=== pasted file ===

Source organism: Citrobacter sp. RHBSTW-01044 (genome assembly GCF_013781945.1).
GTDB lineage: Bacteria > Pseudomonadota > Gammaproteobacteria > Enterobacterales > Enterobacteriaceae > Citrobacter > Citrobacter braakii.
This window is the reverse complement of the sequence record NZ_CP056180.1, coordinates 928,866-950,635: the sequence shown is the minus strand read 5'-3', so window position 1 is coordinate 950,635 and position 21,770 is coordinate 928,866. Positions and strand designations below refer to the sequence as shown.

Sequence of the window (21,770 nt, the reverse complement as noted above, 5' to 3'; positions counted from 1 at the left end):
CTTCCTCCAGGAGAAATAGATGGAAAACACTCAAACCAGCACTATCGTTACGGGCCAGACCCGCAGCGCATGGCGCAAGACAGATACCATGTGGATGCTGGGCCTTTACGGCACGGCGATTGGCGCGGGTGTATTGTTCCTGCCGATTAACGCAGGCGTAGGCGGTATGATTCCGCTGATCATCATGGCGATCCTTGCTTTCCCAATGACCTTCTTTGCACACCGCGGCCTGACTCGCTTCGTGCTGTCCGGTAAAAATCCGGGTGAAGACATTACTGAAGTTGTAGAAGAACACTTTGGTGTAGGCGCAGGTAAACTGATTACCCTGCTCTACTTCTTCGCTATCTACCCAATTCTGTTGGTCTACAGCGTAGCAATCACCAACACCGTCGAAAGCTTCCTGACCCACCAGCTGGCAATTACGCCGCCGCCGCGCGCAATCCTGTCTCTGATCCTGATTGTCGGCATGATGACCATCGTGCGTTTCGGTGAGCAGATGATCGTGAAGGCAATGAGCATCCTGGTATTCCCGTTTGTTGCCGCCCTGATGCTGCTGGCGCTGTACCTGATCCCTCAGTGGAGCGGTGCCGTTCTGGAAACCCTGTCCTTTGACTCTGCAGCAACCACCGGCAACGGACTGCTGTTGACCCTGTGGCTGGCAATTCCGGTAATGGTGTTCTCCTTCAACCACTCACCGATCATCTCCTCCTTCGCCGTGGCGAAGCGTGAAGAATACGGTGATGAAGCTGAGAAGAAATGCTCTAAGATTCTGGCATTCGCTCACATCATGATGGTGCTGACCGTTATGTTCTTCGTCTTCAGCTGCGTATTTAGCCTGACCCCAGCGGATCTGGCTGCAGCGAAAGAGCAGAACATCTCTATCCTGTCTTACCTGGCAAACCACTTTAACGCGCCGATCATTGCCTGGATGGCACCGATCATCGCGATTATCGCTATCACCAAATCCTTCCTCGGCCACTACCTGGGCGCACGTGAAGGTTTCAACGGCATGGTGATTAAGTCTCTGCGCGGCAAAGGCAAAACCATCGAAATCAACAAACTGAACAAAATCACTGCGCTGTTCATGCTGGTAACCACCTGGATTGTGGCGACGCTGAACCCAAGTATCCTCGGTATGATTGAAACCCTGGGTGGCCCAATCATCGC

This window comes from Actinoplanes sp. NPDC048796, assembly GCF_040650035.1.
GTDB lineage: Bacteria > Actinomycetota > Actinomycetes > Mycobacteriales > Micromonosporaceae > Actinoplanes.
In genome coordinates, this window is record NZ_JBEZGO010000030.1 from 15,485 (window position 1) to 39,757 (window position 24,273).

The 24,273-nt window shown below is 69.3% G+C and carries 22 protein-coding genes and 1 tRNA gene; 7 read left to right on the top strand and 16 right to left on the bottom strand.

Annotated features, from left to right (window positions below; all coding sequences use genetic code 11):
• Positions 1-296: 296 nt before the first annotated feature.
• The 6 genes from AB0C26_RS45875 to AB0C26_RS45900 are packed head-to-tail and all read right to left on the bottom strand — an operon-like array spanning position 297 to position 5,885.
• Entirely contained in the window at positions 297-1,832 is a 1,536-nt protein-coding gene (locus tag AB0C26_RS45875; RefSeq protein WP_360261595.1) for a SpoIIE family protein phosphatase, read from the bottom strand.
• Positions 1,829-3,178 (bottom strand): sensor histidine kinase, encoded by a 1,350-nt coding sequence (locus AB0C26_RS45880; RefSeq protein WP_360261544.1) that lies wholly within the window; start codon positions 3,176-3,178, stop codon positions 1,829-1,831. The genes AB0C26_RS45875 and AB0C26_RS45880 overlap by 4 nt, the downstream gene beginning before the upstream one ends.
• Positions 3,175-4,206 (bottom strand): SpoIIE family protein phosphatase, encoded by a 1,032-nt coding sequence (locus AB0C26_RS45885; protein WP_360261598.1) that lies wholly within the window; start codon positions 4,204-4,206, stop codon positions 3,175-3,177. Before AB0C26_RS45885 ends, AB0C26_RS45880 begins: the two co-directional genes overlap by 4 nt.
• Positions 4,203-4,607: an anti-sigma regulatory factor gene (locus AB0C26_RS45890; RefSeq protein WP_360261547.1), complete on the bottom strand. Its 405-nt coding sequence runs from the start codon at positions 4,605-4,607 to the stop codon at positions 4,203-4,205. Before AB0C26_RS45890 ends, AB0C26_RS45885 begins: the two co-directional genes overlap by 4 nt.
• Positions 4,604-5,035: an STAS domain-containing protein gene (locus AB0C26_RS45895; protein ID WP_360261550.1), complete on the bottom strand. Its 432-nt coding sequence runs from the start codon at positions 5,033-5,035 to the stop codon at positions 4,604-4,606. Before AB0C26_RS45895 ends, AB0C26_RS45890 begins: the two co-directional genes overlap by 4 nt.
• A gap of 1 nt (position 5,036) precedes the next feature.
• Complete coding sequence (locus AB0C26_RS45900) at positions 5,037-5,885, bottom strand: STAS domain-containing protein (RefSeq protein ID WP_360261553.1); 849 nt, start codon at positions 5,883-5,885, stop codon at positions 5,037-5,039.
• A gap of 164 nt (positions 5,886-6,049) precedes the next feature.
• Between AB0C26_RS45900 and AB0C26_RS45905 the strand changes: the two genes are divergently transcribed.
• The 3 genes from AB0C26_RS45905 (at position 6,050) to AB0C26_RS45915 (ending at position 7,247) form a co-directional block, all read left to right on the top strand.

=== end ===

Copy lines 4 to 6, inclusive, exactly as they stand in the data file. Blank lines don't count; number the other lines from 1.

Sequence of the window (21,770 nt, the reverse complement as noted above, 5' to 3'; positions counted from 1 at the left end):
CTTCCTCCAGGAGAAATAGATGGAAAACACTCAAACCAGCACTATCGTTACGGGCCAGACCCGCAGCGCATGGCGCAAGACAGATACCATGTGGATGCTGGGCCTTTACGGCACGGCGATTGGCGCGGGTGTATTGTTCCTGCCGATTAACGCAGGCGTAGGCGGTATGATTCCGCTGATCATCATGGCGATCCTTGCTTTCCCAATGACCTTCTTTGCACACCGCGGCCTGACTCGCTTCGTGCTGTCCGGTAAAAATCCGGGTGAAGACATTACTGAAGTTGTAGAAGAACACTTTGGTGTAGGCGCAGGTAAACTGATTACCCTGCTCTACTTCTTCGCTATCTACCCAATTCTGTTGGTCTACAGCGTAGCAATCACCAACACCGTCGAAAGCTTCCTGACCCACCAGCTGGCAATTACGCCGCCGCCGCGCGCAATCCTGTCTCTGATCCTGATTGTCGGCATGATGACCATCGTGCGTTTCGGTGAGCAGATGATCGTGAAGGCAATGAGCATCCTGGTATTCCCGTTTGTTGCCGCCCTGATGCTGCTGGCGCTGTACCTGATCCCTCAGTGGAGCGGTGCCGTTCTGGAAACCCTGTCCTTTGACTCTGCAGCAACCACCGGCAACGGACTGCTGTTGACCCTGTGGCTGGCAATTCCGGTAATGGTGTTCTCCTTCAACCACTCACCGATCATCTCCTCCTTCGCCGTGGCGAAGCGTGAAGAATACGGTGATGAAGCTGAGAAGAAATGCTCTAAGATTCTGGCATTCGCTCACATCATGATGGTGCTGACCGTTATGTTCTTCGTCTTCAGCTGCGTATTTAGCCTGACCCCAGCGGATCTGGCTGCAGCGAAAGAGCAGAACATCTCTATCCTGTCTTACCTGGCAAACCACTTTAACGCGCCGATCATTGCCTGGATGGCACCGATCATCGCGATTATCGCTATCACCAAATCCTTCCTCGGCCACTACCTGGGCGCACGTGAAGGTTTCAACGGCATGGTGATTAAGTCTCTGCGCGGCAAAGGCAAAACCATCGAAATCAACAAACTGAACAAAATCACTGCGCTGTTCATGCTGGTAACCACCTGGATTGTGGCGACGCTGAACCCAAGTATCCTCGGTATGATTGAAACCCTGGGTGGCCCAATCATCGC

This window comes from Actinoplanes sp. NPDC048796, assembly GCF_040650035.1.